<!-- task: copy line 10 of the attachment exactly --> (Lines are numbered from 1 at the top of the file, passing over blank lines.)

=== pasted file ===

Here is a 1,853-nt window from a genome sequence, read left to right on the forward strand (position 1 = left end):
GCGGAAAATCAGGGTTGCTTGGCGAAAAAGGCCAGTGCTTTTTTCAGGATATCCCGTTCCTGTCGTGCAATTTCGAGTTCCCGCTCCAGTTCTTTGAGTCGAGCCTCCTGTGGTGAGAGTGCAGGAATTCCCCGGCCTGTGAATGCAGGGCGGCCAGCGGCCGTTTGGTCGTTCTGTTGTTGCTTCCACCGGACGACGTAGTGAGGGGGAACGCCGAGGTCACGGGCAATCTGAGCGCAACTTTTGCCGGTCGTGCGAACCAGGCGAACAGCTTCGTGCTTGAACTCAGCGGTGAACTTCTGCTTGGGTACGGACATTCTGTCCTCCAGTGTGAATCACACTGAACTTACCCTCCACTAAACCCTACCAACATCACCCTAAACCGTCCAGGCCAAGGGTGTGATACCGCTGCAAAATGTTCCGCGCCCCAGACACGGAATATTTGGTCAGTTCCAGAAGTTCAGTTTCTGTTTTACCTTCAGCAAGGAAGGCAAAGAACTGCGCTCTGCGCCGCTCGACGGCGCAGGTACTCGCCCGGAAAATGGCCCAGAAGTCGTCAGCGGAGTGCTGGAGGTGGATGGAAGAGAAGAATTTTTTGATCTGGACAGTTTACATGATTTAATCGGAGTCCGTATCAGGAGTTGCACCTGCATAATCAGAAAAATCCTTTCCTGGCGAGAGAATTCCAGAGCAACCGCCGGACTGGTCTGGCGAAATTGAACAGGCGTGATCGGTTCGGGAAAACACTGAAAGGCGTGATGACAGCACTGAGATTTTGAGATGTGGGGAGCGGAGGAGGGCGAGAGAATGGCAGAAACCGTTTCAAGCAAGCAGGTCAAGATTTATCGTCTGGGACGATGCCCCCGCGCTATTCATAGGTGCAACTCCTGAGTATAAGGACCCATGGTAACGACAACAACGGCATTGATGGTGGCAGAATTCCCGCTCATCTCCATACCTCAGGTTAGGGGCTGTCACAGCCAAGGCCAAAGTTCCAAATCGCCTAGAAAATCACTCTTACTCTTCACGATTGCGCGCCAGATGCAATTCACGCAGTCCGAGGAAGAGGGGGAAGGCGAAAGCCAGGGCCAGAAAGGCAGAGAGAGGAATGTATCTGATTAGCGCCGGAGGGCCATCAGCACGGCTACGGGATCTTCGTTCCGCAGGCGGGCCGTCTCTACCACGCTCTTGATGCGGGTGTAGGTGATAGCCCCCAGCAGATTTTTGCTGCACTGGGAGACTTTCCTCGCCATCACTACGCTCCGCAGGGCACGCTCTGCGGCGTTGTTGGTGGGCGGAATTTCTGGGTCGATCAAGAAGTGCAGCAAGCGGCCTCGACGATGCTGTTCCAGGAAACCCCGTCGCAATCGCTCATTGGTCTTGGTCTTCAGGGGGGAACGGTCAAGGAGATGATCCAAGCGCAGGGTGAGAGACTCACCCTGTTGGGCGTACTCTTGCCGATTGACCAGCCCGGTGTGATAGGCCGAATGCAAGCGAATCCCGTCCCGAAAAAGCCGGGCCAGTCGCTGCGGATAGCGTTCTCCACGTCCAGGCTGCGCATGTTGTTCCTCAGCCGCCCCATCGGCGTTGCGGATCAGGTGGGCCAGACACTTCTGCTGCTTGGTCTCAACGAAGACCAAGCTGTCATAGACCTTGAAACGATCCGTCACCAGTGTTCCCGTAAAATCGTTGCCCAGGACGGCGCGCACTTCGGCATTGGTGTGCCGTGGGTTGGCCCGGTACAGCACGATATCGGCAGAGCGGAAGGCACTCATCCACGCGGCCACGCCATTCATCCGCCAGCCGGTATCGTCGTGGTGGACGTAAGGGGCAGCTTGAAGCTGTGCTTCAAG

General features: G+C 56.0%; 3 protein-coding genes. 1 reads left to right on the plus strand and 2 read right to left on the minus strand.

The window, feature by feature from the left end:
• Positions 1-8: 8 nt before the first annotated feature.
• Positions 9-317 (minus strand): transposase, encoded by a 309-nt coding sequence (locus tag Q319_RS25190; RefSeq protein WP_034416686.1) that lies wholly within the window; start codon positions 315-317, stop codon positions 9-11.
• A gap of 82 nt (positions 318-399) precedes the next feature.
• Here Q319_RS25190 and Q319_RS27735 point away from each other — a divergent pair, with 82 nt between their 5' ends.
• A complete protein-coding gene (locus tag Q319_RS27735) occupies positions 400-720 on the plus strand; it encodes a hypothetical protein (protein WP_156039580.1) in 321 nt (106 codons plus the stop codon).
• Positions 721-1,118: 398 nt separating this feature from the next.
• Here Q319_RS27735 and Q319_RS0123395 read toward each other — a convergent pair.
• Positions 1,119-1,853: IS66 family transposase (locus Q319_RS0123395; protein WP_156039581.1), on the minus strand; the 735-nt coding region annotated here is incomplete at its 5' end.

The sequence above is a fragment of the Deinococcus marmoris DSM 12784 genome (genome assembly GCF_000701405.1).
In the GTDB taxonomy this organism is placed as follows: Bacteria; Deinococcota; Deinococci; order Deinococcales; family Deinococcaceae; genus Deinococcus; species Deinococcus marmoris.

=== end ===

• Positions 721-1,118: 398 nt separating this feature from the next.